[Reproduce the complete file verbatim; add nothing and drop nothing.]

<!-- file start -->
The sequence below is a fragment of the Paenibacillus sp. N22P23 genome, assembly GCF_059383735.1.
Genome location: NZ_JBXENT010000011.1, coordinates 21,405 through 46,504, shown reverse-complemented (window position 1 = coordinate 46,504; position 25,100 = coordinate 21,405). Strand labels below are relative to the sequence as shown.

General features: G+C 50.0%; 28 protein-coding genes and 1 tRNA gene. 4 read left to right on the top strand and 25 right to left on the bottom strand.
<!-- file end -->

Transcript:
The sequence below is a fragment of the Paenibacillus sp. N22P23 genome, assembly GCF_059383735.1.
Genome location: NZ_JBXENT010000011.1, coordinates 21,405 through 46,504, shown reverse-complemented (window position 1 = coordinate 46,504; position 25,100 = coordinate 21,405). Strand labels below are relative to the sequence as shown.

General features: G+C 50.0%; 28 protein-coding genes and 1 tRNA gene. 4 read left to right on the top strand and 25 right to left on the bottom strand.